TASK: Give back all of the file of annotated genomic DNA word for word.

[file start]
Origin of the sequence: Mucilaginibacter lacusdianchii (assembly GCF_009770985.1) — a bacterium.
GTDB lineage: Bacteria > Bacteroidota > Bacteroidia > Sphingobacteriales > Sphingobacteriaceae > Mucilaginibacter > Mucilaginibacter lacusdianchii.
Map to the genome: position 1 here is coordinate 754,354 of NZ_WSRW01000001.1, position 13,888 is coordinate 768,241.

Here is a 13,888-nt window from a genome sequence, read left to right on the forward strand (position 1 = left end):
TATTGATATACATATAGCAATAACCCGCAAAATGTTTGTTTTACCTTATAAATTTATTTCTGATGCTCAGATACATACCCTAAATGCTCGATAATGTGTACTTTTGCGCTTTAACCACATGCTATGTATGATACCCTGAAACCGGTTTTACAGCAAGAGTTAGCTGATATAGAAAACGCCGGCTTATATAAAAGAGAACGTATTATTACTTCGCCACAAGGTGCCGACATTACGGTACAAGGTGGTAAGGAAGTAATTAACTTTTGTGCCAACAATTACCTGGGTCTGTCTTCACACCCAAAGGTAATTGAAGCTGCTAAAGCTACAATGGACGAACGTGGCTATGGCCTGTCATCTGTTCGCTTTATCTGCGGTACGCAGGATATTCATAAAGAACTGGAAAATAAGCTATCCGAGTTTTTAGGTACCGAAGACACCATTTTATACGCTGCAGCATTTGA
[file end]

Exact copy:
Origin of the sequence: Mucilaginibacter lacusdianchii (assembly GCF_009770985.1) — a bacterium.
GTDB lineage: Bacteria > Bacteroidota > Bacteroidia > Sphingobacteriales > Sphingobacteriaceae > Mucilaginibacter > Mucilaginibacter lacusdianchii.
Map to the genome: position 1 here is coordinate 754,354 of NZ_WSRW01000001.1, position 13,888 is coordinate 768,241.

Here is a 13,888-nt window from a genome sequence, read left to right on the forward strand (position 1 = left end):
TATTGATATACATATAGCAATAACCCGCAAAATGTTTGTTTTACCTTATAAATTTATTTCTGATGCTCAGATACATACCCTAAATGCTCGATAATGTGTACTTTTGCGCTTTAACCACATGCTATGTATGATACCCTGAAACCGGTTTTACAGCAAGAGTTAGCTGATATAGAAAACGCCGGCTTATATAAAAGAGAACGTATTATTACTTCGCCACAAGGTGCCGACATTACGGTACAAGGTGGTAAGGAAGTAATTAACTTTTGTGCCAACAATTACCTGGGTCTGTCTTCACACCCAAAGGTAATTGAAGCTGCTAAAGCTACAATGGACGAACGTGGCTATGGCCTGTCATCTGTTCGCTTTATCTGCGGTACGCAGGATATTCATAAAGAACTGGAAAATAAGCTATCCGAGTTTTTAGGTACCGAAGACACCATTTTATACGCTGCAGCATTTGA